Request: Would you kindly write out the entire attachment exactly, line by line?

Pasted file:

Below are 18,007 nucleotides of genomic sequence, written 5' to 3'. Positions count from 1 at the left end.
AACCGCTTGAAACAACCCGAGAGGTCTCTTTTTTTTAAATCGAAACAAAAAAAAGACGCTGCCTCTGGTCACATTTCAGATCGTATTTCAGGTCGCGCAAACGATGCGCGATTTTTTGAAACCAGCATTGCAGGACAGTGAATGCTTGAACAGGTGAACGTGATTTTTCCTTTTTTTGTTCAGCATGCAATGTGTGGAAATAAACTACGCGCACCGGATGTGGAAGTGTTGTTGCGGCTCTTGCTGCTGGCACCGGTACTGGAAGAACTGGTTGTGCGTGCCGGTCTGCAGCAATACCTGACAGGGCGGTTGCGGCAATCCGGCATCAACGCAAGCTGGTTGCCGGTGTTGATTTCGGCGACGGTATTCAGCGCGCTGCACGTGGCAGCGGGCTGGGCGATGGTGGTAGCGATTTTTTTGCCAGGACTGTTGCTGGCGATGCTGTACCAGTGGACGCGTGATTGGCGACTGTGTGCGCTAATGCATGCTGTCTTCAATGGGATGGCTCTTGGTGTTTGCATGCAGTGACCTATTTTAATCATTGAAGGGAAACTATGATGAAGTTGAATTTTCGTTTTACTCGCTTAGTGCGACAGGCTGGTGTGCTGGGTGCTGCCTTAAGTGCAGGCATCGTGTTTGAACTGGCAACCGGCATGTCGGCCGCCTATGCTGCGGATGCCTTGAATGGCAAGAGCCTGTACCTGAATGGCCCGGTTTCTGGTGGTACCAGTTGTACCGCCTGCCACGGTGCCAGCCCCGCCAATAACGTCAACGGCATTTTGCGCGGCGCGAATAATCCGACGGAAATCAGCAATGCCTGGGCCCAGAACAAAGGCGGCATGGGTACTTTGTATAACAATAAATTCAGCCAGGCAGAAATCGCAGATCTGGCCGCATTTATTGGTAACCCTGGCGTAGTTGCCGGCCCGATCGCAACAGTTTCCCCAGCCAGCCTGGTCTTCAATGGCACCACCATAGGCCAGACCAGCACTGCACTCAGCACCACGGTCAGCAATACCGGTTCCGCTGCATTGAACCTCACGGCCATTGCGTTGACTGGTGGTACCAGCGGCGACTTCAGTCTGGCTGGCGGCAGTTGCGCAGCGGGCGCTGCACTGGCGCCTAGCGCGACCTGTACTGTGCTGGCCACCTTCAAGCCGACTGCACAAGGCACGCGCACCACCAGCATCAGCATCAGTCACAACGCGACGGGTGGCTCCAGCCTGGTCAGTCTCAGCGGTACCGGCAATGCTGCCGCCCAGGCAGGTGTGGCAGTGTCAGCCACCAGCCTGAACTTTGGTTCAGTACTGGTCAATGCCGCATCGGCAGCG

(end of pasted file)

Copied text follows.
Below are 18,007 nucleotides of genomic sequence, written 5' to 3'. Positions count from 1 at the left end.
AACCGCTTGAAACAACCCGAGAGGTCTCTTTTTTTTAAATCGAAACAAAAAAAAGACGCTGCCTCTGGTCACATTTCAGATCGTATTTCAGGTCGCGCAAACGATGCGCGATTTTTTGAAACCAGCATTGCAGGACAGTGAATGCTTGAACAGGTGAACGTGATTTTTCCTTTTTTTGTTCAGCATGCAATGTGTGGAAATAAACTACGCGCACCGGATGTGGAAGTGTTGTTGCGGCTCTTGCTGCTGGCACCGGTACTGGAAGAACTGGTTGTGCGTGCCGGTCTGCAGCAATACCTGACAGGGCGGTTGCGGCAATCCGGCATCAACGCAAGCTGGTTGCCGGTGTTGATTTCGGCGACGGTATTCAGCGCGCTGCACGTGGCAGCGGGCTGGGCGATGGTGGTAGCGATTTTTTTGCCAGGACTGTTGCTGGCGATGCTGTACCAGTGGACGCGTGATTGGCGACTGTGTGCGCTAATGCATGCTGTCTTCAATGGGATGGCTCTTGGTGTTTGCATGCAGTGACCTATTTTAATCATTGAAGGGAAACTATGATGAAGTTGAATTTTCGTTTTACTCGCTTAGTGCGACAGGCTGGTGTGCTGGGTGCTGCCTTAAGTGCAGGCATCGTGTTTGAACTGGCAACCGGCATGTCGGCCGCCTATGCTGCGGATGCCTTGAATGGCAAGAGCCTGTACCTGAATGGCCCGGTTTCTGGTGGTACCAGTTGTACCGCCTGCCACGGTGCCAGCCCCGCCAATAACGTCAACGGCATTTTGCGCGGCGCGAATAATCCGACGGAAATCAGCAATGCCTGGGCCCAGAACAAAGGCGGCATGGGTACTTTGTATAACAATAAATTCAGCCAGGCAGAAATCGCAGATCTGGCCGCATTTATTGGTAACCCTGGCGTAGTTGCCGGCCCGATCGCAACAGTTTCCCCAGCCAGCCTGGTCTTCAATGGCACCACCATAGGCCAGACCAGCACTGCACTCAGCACCACGGTCAGCAATACCGGTTCCGCTGCATTGAACCTCACGGCCATTGCGTTGACTGGTGGTACCAGCGGCGACTTCAGTCTGGCTGGCGGCAGTTGCGCAGCGGGCGCTGCACTGGCGCCTAGCGCGACCTGTACTGTGCTGGCCACCTTCAAGCCGACTGCACAAGGCACGCGCACCACCAGCATCAGCATCAGTCACAACGCGACGGGTGGCTCCAGCCTGGTCAGTCTCAGCGGTACCGGCAATGCTGCCGCCCAGGCAGGTGTGGCAGTGTCAGCCACCAGCCTGAACTTTGGTTCAGTACTGGTCAATGCCGCATCGGCAGCG